• Make the Page’s document.body background transparent (to capture any transparency in the icon when we take the screenshot)
  • Take a screenshot of that img element, such that a binary PNG is rendered

Here is the code to render the favicon onto the page:

/** * * @param {Page} page * @returns {ElementHandle|null} */ const renderFavicon = async function(page) { let faviconUrl = await findBestFaviconURL(page, src); try {`R${reqId}: Loading favicon from ${faviconUrl}`); await page.goto(faviconUrl, {"waitUntil" : "networkidle0"}); } catch(err) { console.error(`R${reqId}: failed to get favicon`); } const renderedFaviconElement = await page.$('img') || await page.$('svg'); return renderedFaviconElement; };

Finally, here’s the snippet to render the favicon to a PNG:

if(renderedFaviconElement) { const renderedFaviconElementTagName = await (await renderedFaviconElement.getProperty('tagName')).jsonValue(); if(renderedFaviconElementTagName === 'IMG') { await page.evaluate(() => = 'transparent'); } const faviconPngBinary = await renderedFaviconElement.screenshot( { "type":"png", "encoding": "binary", "omitBackground": true } ); }

EDIT 4/7/2020: Updated code snippets to correctly handle SVG favicons. With SVGs, an <svg> element will be rendered on the page (instead of an <img> element). Also, there is no <body> element, as the SVG is rendered directly and not embedded within an HTML document, and hence no need to set the document’s body background to transparent.

Rendering HTML to images with SVG foreignObject


For applications that allow users to create visual content, being able to generate images of their work can be important in a number of scenarios: preview/opengraph images, allowing users to display content elsewhere, etc. This popped up as a need for ScratchGraph and led me to research a few possible solutions. Using the SVG <foreignObject> element was one of the more interesting solutions I came across, as all rendering and image creation is done client-side.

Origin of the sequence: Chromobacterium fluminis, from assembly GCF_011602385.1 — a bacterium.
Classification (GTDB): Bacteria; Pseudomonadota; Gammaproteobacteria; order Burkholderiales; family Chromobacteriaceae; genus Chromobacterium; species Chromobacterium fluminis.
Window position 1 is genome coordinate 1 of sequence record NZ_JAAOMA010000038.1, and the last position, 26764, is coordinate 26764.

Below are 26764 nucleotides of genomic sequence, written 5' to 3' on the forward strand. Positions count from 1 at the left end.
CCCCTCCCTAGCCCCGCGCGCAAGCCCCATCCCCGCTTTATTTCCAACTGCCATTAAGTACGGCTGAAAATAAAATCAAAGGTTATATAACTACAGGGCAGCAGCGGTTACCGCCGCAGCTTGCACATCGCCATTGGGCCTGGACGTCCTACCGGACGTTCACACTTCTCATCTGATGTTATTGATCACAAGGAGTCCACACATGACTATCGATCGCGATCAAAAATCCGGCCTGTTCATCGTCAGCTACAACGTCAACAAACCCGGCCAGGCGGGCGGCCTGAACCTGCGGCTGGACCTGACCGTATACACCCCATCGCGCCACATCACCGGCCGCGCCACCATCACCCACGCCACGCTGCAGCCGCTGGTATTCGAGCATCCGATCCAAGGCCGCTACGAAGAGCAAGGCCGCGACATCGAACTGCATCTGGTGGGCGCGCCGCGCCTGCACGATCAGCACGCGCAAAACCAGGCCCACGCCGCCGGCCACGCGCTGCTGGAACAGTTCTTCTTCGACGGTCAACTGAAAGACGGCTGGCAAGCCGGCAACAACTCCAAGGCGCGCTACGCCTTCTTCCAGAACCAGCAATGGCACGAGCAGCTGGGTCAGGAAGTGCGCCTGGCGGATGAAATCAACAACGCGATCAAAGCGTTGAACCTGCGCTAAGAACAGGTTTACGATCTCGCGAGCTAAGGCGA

<foreignObject> to Image

<foreignObject> is a somewhat strange element. Essentially, it allows you to load and render arbitrary HTML content within SVG. This in and of itself isn’t helpful for generating an image, but we can take advantage of two other aspects of modern browsers to make this a reality:

  • SVG markup can be dynamically loaded into an Image by transforming the markup into a data URL
  • Data URL length limits are no longer a concern. We no longer have the kilobyte-scale limits we were dealing with a few years ago

Sketching it out, the process looks something like this (contentHtml is a string with the HTML content we want to render):